Hanging above the door of a small Covington storefront is a round wooden sign that reads: “Old Kentucky Bourbon Bar.” The OKBB, despite its name, is the newest addition to the Mainstrasse Village entertainment district, and, according to owner/mixologist Molly Wellmann (co-owner/mastermind behind craft cocktailer Japp’s in Over-the-Rhine) is quite simply a “very small bar for drinking and celebrating American whisky.” 

The counter-to-ceiling shelving behind the bar is stocked with 127 different American whiskys. Wellmann purposely avoids using the word “bourbon” when describing the spirits because “they’re so much more,” she says. All bourbon is whisky, but not all whisky is bourbon. To be considered bourbon, the Federal Standards of Identity for Distilled Spirits dictates (along with several aging and proofing requirements) that the spirit be at least 51 percent corn whereas whisky, on the other hand, can also be made with a variety of grains including barley, rye and wheat. 

At the OKBB you’ll find rye whisky, white (or raw) whisky, experimental whisky, blended whisky, two scotches, two Canadian whiskies and three Irish whiskies. “So we can pour you a Jameson,” says Wellmann, “and then get you on to trying something new.” 

And this isn’t just a bar for men. Wellmann not only wants to celebrate the American whisky she carries, she also wants to celebrate women’s newfound appreciation for the spirit. “The first time you try whisky, all you taste is the burn,” says Wellmann. “But then your palate adapts to tasting all the flavors. Women have a more detailed and complex palate than men. In fact, more women are taste testers for beer and liquor companies than men.”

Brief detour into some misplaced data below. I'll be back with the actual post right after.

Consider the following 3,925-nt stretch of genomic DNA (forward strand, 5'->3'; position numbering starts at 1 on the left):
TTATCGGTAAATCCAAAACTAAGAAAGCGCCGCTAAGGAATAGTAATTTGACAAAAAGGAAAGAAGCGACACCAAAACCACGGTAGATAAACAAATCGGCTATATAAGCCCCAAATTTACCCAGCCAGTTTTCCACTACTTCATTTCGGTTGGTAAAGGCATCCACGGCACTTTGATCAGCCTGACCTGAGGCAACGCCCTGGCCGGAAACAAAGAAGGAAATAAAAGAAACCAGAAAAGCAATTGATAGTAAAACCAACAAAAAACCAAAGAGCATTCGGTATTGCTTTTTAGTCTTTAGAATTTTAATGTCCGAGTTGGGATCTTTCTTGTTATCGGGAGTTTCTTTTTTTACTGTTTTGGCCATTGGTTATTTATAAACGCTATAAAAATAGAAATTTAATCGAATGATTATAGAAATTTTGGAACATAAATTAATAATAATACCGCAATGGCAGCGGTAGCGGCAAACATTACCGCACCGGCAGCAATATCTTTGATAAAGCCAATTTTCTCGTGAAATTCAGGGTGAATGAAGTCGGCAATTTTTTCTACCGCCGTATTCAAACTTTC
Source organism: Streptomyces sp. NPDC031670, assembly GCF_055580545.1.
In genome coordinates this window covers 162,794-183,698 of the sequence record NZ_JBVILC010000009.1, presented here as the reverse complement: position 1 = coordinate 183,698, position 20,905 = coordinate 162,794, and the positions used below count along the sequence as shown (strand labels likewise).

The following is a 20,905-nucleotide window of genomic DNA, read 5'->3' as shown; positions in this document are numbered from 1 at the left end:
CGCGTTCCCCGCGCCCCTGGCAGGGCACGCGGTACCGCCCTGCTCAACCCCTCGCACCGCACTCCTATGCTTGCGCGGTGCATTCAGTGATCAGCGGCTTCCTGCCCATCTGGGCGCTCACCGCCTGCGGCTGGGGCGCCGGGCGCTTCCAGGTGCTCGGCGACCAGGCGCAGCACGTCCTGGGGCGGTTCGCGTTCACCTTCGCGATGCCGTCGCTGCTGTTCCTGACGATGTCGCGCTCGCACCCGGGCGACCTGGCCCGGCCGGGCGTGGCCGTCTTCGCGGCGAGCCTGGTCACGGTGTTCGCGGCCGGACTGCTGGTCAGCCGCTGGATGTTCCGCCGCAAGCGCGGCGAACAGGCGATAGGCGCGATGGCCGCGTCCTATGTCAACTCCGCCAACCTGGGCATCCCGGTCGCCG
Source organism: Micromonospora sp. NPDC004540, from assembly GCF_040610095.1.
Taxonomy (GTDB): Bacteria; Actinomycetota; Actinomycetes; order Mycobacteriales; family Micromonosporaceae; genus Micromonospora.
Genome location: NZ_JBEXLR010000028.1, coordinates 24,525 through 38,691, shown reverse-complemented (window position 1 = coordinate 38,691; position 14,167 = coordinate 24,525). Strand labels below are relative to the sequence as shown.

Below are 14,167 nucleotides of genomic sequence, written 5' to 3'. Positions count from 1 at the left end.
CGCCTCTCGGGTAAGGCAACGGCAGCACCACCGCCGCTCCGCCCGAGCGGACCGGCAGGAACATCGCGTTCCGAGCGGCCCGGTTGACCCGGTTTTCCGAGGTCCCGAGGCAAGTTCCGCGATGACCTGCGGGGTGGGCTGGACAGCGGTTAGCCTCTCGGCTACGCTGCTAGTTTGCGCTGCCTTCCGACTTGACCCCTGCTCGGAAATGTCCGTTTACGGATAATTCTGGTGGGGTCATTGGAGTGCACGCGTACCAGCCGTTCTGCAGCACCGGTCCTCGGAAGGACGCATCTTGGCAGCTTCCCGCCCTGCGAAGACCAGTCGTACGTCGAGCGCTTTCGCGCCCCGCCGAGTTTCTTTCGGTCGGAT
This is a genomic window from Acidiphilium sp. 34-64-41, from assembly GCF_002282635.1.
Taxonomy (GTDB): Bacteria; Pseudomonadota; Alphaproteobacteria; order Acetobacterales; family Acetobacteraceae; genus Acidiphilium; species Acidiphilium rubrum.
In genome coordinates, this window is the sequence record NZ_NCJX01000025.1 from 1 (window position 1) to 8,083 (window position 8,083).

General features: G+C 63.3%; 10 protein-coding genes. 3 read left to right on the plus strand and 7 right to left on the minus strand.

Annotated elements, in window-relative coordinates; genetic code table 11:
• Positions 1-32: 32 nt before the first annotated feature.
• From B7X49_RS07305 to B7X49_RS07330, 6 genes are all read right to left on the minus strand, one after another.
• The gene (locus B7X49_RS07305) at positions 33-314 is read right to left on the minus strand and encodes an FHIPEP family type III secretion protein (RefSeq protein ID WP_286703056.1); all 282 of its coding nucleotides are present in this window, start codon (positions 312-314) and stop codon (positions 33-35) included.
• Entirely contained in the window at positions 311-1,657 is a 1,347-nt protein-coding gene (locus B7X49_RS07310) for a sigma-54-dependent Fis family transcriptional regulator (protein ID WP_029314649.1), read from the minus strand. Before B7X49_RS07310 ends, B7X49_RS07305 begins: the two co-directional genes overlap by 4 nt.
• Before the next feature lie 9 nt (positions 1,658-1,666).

Wellmann’s favorite whisky is Bulleit Bourbon because she finds it has a chocolate finish. Another favorite is Old Forester with its earthy flavor. And then Angel’s Envy, an artisan bourbon from Louisville, which you’d be hard pressed to find at any other local bar. “It has an almost tart taste,” says Wellmann. “It’s alive, bright and beautiful.” But everybody’s palate is different, she emphasizes, and each whisky will taste different to you, especially as your palate adapts. 

So what’s her recommended way to enjoy whisky? “Any way you like it, that’s the way to drink it,” says Wellmann. But she suggests you try it straight first so you can start to experience the taste. And if you can’t stand the burn, try it in a Seelbach Cocktail. 



  • Bourbon/whisky 
  • Ice or water 


When you order, ask for your preferred bourbon or whisky straight — and if you don’t have a preference, the knowledgeable bartenders at the OKBB can help you select one. Order a couple of ice cubes in a separate glass and a side of water. Try a small sip of the whisky first and if it’s too strong or the burn blocks the taste, put an ice cube in the glass and let it melt for about two minutes. “The water opens up the flavors and helps take out the burn,” says Molly. 


The Seelbach Cocktail was created circa 1917 in Louisville’s famed Seelbach Hotel, but was lost (most likely during Prohibition) for many years. In 1995, during hotel renovations, the Seelbach hotel manager rediscovered the recipe and the cocktail entered popular consciousness. “It’s still a cocktail not everyone knows how to make, but it’s a great bourbon cocktail for women — and men!” 


  • 1 sugar cube 
  • Angostura bitters 
  • Peychaud’s bitters 
  • ¼ oz. Triple Sec 
  • 1 ½ oz. bourbon (Molly frequently uses Jim Beam Black or Old Forester. “Never use rye whisky,” she says.) 
  • Ice 
  • Champagne 

Instructions: Place the sugar cube in a mixing glass. Add five dashes of Agnostura bitters and five dashes of Peychaud’s bitters. Allow the sugar cube to dissolve into the bitters. Add the triple sec and bourbon. Stir, with ice, and strain into a champagne flute. Top with champagne.